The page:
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Capital Gains Tax (Rates)

Part of the debate – in the House of Commons at 3:19 pm on 23rd June 2010.

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Photo of Tobias Ellwood Tobias Ellwood Conservative, Bournemouth East 3:19 pm, 23rd June 2010

The hon. Gentleman makes an interesting point. We all understand that things are said in the Chamber that perhaps cannot be said outside. During the election, however, the Prime Minister, my right hon. Friend Mr Cameron, made it very clear that we had no truck with the idea of getting rid of the winter fuel allowance or free bus passes. He even said that in the debate with the then Prime Minister, and yet Labour still put out scaremongering leaflets. When we get into election mode, let us have a bit more honesty. Does the hon. Gentleman wish to intervene again or has he given up?

I also welcome the freeze on council tax, and I am pleased that Bournemouth borough council has met the rules on that. It is important that there is a relationship to encourage local councils to take more responsibility for their own matters, but to get rewarded for that by Government.

I am pleased with the initiatives on small businesses. They make up 90% of our economy, and we need to look after them. In places such as the south-west and Bournemouth, tourism is important-it is our fifth biggest industry-and we do not do enough to support it. Benefit will come from the lowest ever corporation tax-the main rate has been cut from 28% to 24%-and the cut in the tax rate for small companies from 21% to 20%. There has also been an expansion of the loans guarantee system, without which many good companies were frustrated in getting money from the banks. I am pleased that the Treasury Front-Bench team has realised that.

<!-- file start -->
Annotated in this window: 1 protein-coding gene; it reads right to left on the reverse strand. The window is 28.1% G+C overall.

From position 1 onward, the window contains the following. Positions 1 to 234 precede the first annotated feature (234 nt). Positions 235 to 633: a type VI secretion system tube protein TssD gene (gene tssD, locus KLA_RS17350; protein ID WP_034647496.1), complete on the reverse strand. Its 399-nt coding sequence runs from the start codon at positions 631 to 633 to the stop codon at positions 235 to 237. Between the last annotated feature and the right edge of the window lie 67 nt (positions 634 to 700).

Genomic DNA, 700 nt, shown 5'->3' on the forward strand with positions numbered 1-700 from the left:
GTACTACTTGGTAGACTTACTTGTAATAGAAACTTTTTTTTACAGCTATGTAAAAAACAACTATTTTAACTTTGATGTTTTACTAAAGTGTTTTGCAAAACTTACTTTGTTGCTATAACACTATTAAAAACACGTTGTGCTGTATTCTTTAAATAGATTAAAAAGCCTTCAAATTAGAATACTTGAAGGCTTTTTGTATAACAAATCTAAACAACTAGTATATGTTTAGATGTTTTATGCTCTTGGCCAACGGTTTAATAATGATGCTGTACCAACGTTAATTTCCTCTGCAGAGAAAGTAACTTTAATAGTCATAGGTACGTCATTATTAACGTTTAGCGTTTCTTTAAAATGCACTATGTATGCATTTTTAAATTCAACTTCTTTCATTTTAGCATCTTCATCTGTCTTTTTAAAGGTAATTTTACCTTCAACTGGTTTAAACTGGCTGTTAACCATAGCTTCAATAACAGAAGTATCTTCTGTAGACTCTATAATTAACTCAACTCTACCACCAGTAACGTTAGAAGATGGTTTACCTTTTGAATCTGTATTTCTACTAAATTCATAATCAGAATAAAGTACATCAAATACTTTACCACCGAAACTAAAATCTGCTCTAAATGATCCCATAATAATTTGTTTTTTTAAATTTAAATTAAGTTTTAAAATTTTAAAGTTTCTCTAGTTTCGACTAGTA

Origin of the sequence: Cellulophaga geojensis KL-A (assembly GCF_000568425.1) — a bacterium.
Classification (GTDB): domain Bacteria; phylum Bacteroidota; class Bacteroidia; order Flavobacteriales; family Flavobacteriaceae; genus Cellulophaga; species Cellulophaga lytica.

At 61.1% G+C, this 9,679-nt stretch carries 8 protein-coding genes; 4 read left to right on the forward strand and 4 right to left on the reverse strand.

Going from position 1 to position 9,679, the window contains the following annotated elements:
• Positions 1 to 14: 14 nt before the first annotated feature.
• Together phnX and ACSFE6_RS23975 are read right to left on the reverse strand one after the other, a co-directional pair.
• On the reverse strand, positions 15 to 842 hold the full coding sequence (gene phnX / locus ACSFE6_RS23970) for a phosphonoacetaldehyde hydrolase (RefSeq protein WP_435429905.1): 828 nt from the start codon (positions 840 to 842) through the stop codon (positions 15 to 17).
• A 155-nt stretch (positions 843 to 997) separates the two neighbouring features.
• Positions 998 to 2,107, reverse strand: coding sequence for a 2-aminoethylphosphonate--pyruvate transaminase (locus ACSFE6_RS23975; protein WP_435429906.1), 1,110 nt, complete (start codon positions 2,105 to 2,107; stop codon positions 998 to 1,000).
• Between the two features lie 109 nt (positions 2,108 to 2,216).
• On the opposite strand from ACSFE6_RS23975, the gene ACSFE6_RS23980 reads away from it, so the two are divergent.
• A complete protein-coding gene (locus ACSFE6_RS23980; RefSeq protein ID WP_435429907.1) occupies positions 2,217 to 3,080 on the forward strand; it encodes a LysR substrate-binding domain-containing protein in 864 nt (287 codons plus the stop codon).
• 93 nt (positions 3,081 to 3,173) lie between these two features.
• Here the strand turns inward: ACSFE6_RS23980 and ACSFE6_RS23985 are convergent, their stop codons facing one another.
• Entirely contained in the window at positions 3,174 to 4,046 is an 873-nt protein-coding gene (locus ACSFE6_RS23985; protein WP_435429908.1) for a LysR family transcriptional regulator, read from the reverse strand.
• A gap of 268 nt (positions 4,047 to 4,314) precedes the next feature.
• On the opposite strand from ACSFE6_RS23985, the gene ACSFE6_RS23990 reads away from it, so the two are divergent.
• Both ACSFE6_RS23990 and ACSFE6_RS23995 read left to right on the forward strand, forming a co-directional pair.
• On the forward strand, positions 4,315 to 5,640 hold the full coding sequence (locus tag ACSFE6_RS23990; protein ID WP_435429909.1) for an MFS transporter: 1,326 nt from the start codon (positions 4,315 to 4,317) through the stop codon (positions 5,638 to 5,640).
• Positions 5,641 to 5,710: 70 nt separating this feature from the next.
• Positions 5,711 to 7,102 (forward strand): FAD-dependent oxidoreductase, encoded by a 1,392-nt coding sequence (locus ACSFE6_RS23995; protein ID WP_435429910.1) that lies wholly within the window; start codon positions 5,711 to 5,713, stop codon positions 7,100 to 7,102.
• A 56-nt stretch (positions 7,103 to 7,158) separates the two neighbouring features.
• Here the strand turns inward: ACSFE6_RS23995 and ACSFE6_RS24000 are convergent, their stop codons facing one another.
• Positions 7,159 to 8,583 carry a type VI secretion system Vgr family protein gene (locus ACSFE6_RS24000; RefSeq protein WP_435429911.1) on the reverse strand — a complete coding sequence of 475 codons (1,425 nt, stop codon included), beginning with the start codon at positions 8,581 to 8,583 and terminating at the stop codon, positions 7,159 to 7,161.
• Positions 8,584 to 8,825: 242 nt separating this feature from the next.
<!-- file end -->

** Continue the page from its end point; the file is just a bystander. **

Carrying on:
Fat government will also be reduced. A 25% reduction over the next four years will be very difficult, but government became bloated and far too centralised under Labour. I look forward to a much simpler set-up that gives more power to communities.

This Budget is the most dramatic and far-reaching since the war. Balancing the books must be a priority, but even in these tough times the Budget promotes a cultural shift in Britain, encouraging the individual, the family, the community and the country to take responsibility. Ensuring that the banking sector and financial services are better regulated to avoid a repeat of the economic downturn is long overdue. This Budget is an ambitious effort to reduce the nation's borrowing and repair the damage created by the last Labour Government. Labour will no doubt claim that many of these radical measures can be avoided, while secretly knowing that, had they miraculously won the election, they would have had to implement the very same changes themselves.

Let me end by congratulating the Chancellor and his team on producing such a comprehensive and robust Budget. While recognising the difficulties that it will impose on the entire country, I believe that it is appropriate and overdue medicine to expedite Britain's way to recovery.

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